Photo Credit: Moshe Caine

The Jewish Press feature “Are Weddings Too Expensive?” in last week’s issue has generated a conversation on social media.

This is our story.


When we got married, Rosh Chodesh Nissan, April 1, 1976, we planned things rather quickly; there was only a month between our engagement and the wedding, as we wanted to get married before Pesach/Sefirat haOmer.

The expenses were as follows:

Wedding hall? The courtyard of Rabban Yochanan Ben Zakkai in the Rova (Old City) and adjoining small hall, through the Rabbanut of Jerusalem. It cost 600 Israeli liras (pounds), which was about $80 at the time.

It is not permitted to have a band in the Old City, due to the destruction of the Beit HaMikdash, but single instruments are allowed, so two of my male friends played their guitars for free as their wedding gift to us, in the men’s dancing area, and a female accordionist played for us in the women’s area. She charged 100 liras (about $13).

My sister-in-law picked up some flowers from Machaneh Yehuda shuk in the morning and arranged them beautifully on the tables and near my kallah chair (no cost).

I did my own makeup and had my hair washed and blow-dried at the little beauty shop I went to occasionally. She charged no more than usual.

Photographer? A friend of mine, Moshe Caine, at the time an amateur but very talented photographer, charged us only for the film and development. Said he appreciated the experience. (He went on to become an acclaimed photographer, and professor who has lectured in several universities. Acted as Chair of the Photographic Communications department at the Hadassah Academic College (2015-2019) and today specializes in Digital imaging technologies for Cultural Heritage conservation.)

Invitations? I wrote the prototype by hand over a friend’s light table (I had briefly studied graphic art) and my mother-in-law took them to a cousin of hers in Meah Shearim to reproduce. I guess she paid, or maybe it was his wedding gift to us.

Dress? It was a gift from a friend of my parents who, after his wife died, closed their bridal shop in Cleveland and brought it to my mother to save for me for “when the time comes.”

Catering? We did what was one of the norms in those days, which was a large reception (I heard later that the food was delicious; I was too busy dancing to eat), then a smaller sit-down dinner, which included my family (not many in Israel), my husband’s large extended family and a few special friends. It was very simple – the Israeli quarter chicken and rice kind of thing. While the waitress was serving my father, the chicken slipped and plopped onto his plate. She apologized. He said, “I love this! It’s so heimish!”

Again, my mother-in-law, with all her contacts, had friends of hers do the catering. They had also done the post-shul meal for the aufruf (and supplied the kiddush kugel of course).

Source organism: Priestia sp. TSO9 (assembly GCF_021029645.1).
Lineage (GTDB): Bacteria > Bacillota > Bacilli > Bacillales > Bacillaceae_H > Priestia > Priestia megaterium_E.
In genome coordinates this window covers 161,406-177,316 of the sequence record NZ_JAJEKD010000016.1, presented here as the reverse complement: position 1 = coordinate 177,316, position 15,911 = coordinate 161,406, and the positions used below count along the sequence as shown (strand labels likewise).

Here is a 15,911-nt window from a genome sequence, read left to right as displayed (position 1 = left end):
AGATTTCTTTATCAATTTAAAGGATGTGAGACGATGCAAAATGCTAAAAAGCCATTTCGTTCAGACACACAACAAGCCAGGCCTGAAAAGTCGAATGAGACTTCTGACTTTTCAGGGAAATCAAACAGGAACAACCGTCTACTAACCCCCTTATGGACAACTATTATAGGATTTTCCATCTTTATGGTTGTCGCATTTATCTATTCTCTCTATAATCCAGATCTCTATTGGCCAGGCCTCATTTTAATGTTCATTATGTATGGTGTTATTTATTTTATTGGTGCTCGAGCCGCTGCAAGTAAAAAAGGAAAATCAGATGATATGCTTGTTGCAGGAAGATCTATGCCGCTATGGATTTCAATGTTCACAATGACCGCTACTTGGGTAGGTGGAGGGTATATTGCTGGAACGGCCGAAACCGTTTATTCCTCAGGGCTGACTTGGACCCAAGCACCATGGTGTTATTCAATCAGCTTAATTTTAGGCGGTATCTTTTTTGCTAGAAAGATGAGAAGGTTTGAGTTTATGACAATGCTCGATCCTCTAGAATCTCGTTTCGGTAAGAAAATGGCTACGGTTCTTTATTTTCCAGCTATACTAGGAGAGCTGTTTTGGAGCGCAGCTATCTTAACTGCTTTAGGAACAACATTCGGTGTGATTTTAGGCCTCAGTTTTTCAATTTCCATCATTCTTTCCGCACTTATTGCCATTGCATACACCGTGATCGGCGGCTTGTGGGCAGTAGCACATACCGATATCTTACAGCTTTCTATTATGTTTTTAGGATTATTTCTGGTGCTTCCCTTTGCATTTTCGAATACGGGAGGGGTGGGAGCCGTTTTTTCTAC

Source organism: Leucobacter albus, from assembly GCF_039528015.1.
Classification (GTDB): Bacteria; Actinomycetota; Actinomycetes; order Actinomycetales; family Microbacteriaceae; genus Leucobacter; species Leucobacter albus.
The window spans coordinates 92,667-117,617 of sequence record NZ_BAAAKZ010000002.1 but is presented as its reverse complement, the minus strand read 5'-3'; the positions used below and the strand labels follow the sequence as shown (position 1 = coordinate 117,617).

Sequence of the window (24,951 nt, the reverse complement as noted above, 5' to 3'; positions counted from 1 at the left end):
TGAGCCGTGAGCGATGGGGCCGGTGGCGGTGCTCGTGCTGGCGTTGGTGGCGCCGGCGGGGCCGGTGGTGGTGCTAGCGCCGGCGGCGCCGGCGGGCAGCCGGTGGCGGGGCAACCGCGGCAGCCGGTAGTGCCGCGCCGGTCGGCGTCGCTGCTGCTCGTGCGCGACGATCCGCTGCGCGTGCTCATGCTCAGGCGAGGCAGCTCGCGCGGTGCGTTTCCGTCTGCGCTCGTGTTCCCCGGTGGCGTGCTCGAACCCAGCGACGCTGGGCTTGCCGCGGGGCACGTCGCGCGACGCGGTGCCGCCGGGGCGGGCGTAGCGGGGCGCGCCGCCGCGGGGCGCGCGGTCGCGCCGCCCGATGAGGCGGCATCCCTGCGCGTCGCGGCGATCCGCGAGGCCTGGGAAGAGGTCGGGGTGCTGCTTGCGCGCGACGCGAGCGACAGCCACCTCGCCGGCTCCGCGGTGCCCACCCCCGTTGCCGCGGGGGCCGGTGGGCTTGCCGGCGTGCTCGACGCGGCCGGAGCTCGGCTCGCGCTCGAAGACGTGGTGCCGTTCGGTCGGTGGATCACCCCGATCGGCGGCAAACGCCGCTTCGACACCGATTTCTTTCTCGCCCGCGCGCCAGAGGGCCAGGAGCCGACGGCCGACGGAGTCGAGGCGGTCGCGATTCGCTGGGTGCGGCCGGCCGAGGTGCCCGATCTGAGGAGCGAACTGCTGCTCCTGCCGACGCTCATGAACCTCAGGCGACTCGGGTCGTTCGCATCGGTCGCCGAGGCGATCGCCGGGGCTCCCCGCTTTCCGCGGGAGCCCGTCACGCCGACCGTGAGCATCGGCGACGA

My in-laws were among the small group of Czechoslovakian-Hungarian post-Shoah Jews in Baka who made aliyah with almost nothing material, who founded the (now very yuppie American) Yael shul, originally called Beit Knesset Emek Refaim (as it’s near that main avenue). Baka was a poor, mixed Ashkenazi-Sephardi neighborhood in those years. The Sephardic Jews had arrived mainly from North Africa, and Iraq (who called themselves “Bavlim”). In the Six Day War, my husband had fought with the Jerusalem Brigade in Abu Tor, only 700 meters from his family’s home. But that’s a story for another day.

My parents were American-born, of Hungarian parents, and when they first entered my future in-law’s home, a week before the wedding, my father smelled my future mother-in-law’s freshly baked cakes, and he said, “This smells like my grandmother’s home.”

Our mesader kiddushin was Rav Avraham Dov Auerbach, z”l, the rav of Baka then and of the Yael shul. He was the brother of Rav Shlomo Zalman Auerbach, z”l. Among the people who had berachot under the chuppah was Rav Yehuda Cooperman z”l. Rav Yehoshua Bachrach, z”l (author of Mother of Royalty and other books) attended the wedding. They had both been my teachers in Michlala. Dr. Danny Tropper, founder of Gesher, for whom I had worked, recited one of the Sheva Berachot after the seudah. One of the eidim (witnesses) who signed on our simple printed Rabbanut ketuba was Rav Yaakov Warhaftig (my husband’s close friend and chavruta) who had also been one of our shadchanim.

And the kicker…

On the last day my parents were in Israel, my new in-laws came to visit them in the hotel to say goodbye. Yaakov and I were with them when my father pulled out his checkbook (he had said in advance that he would pay for the whole wedding) and asked my father-in-law (in his proud but fledgling Hebrew), “Menahem, kama kesef?” (“How much?”). My father-in-law said, “$1,400.” (Or was it $1,200? I don’t remember…)

“No,” my father said, already shocked at the low amount (which included the aufruf meal), “I want to pay for the whole thing.” (He assumed Yaakov’s father was asking for half.)

My father-in-law said, “That IS the whole thing.”

Yet the simcha had reached the heavens.

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The author is an award-winning journalist, artistic director of Raise Your Spirits Theatre and the editor-in-chief of